Here are some of the topics covered within the Parents section.


Click below to find out more.


School Clubs

Terms Dates and

School Day

School Uniform

Social Media

Useful Links

School Lunches

Mixed Age Teaching

Academic Calendar


PTA Documents

Multiplication Tables Check

Branching out and growing together

Phonics are a key part of early reading. There are so many easy things you can do to help support your child’s phonics learning. Here are a few ideas:


1. Talk, talk, talk!

As a parent, you are the model of good speaking and listening. Regularly introduce new words (vocabulary). For example, for the word big you could also introduce large, huge, or enormous. Encourage them to say the word too. This is not about reading the words but about your child hearing and saying them.


2. Read to and with your child

This models good reading skills and promotes reading enjoyment. Have a special book box or bag where your child can keep the stories and any other texts, such as comics or non-fiction books, you’ve read together recently. Re-read these so that over time your child builds up their stock of stories and texts they know well.

Ebooks are another lovely way to share a story or non-fiction book together. Just make sure eBook reading is balanced with reading hard copy books so your child experiences all the different skills required for reading from a page and reading from a screen. Oxford Owl has a free eBook library where you can read together online.


3. Sing!

Teach nursery rhymes and songs and make lots of opportunities to sing and recite them.


4. Pronounce words and sounds clearly

In all games and activities make sure you pronounce the speech sounds clearly and as short as possible. Do not make them too long. For example, the letter ‘m’ has a short /m/ sound not a continuous /mmmmmmm/ sound. Try not to add an extra sound onto the speech sound too. For example, the sound is /m/ NOT /m-uh/.


How to pronounce the pure phonics sounds

Click here to watch:

We want children to learn the letter names and sounds but what's the difference?  Letter names are what we say when we recite the alphabet or when we spell a word for someone.  It's important children learn these and we start to teach them the alphabet from Reception.


What's more useful is the letter sounds. When you know the letter sounds you can begin to sound out and blend (put together to read) words. The most important thing is to say the sound quickly without adding an ‘uh’ sound after them.


Here is a short video explaining how to say the letter sounds correctly and why we start with s, a, t, p, i, n.

How you can help with

Of course, letters make different sounds in different words.  Take the letter 'a' for example.  Look at the different sounds this letter makes in the following words:


cat     fast     pizza


We teach children that letters usually make a certain sound but that there are always exceptions.  This way when they come across something that doesn't work they know they can try other sounds.


Rhyming games and activities

These kinds of games are fun to do and will support your child in hearing speech sounds that are the same and that are different. For example:

Into the pot: Model the phrase ‘into the pot goes’ while placing objects that rhyme into a pot/bowl (for example, a bat, a hat, a cat, a mat). Ask your child to repeat with you. Do this lots of times and then see if they can do it independently. You can then vary this; choose objects so that they have to decide which will not go in the pot e.g. a cat, a rat, a hat, a bird.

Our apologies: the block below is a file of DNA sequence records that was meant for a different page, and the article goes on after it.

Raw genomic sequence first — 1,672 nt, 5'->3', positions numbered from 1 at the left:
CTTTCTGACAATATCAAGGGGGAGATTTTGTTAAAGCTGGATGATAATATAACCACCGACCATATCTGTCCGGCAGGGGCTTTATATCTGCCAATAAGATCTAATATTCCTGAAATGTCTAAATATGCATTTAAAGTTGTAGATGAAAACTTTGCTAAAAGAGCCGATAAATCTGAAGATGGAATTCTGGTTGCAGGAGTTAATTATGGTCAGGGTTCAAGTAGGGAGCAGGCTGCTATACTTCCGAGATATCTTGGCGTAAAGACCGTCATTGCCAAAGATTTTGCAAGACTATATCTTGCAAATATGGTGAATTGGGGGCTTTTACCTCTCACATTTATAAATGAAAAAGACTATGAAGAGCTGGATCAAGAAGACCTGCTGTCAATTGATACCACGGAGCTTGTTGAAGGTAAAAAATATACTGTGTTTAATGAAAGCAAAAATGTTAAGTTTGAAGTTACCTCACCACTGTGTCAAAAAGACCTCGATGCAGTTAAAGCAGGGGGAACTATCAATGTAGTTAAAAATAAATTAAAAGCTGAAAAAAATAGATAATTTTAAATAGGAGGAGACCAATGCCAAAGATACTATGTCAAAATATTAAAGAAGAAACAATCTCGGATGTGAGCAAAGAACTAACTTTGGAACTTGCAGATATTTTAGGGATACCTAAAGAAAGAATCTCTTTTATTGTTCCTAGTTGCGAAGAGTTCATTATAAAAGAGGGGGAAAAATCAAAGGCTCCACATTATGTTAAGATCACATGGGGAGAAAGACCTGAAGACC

6. Play phonics games

lay simple phonics word games based on the sounds your child is learning and has learned at school. If you are unsure what sounds your child has been learning in school then do ask the teacher. They will be happy to share this with you. Schools often inform parents about the phonics programme they use and the order in which they teach the sounds.


7. Model blending

Start off using just the speech sounds and then immediately say the word. For example, At the shop I will buy a… /m/ /a/ /p/ – map, a /b/ /e/ /d/ – bed, a /d/ /u/ /ck/ – duck. Encourage your child to join in with you after you have this modelled for them. Then say the sounds and ask your child to say the whole word.


8. Wizard’s Magic River

Prepare a box/tray with small objects or pictures from around the house (for example, a peg, a bag, a cup, a pen). Say the words, ‘Wizard, Wizard can we cross your magic river?‘ Ask your child to repeat this to memorise the sentence. You are now the Wizard!

Then they say the sentence to you and you reply saying the sounds in order. For example, ‘only if you give me the…‘ /p/ /e/ /g/. Develop these games further by using word cards instead of objects so your child reads the words.


9. Play ‘Speedy Speak’

Make or buy small flashcards with the speech sounds on them. Keep a set in your bag to play while waiting for a sibling, or going to a café. Using the timer on your mobile phone, select the sounds and letters you child has been taught so far. Place them in a pile. Start the timer (set to whatever time you wish – for example, 30 seconds).

Ask your child to turn over the cards one at a time and say the sound clearly. (If they get to the end of the pile before the timer stops, they keep turning over the same cards.) Count how many times they say a sound correctly. Keep a note and next time tell them that you’re going to see if they can beat their record!